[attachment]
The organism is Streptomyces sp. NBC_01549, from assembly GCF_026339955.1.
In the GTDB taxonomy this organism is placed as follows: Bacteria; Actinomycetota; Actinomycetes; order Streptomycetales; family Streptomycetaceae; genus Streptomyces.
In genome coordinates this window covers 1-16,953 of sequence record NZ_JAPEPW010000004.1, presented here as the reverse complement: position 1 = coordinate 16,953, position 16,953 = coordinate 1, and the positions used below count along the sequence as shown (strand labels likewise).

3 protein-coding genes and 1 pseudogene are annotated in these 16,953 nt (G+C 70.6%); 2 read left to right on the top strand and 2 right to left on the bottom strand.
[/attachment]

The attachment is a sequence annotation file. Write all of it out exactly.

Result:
The organism is Streptomyces sp. NBC_01549, from assembly GCF_026339955.1.
In the GTDB taxonomy this organism is placed as follows: Bacteria; Actinomycetota; Actinomycetes; order Streptomycetales; family Streptomycetaceae; genus Streptomyces.
In genome coordinates this window covers 1-16,953 of sequence record NZ_JAPEPW010000004.1, presented here as the reverse complement: position 1 = coordinate 16,953, position 16,953 = coordinate 1, and the positions used below count along the sequence as shown (strand labels likewise).

3 protein-coding genes and 1 pseudogene are annotated in these 16,953 nt (G+C 70.6%); 2 read left to right on the top strand and 2 right to left on the bottom strand.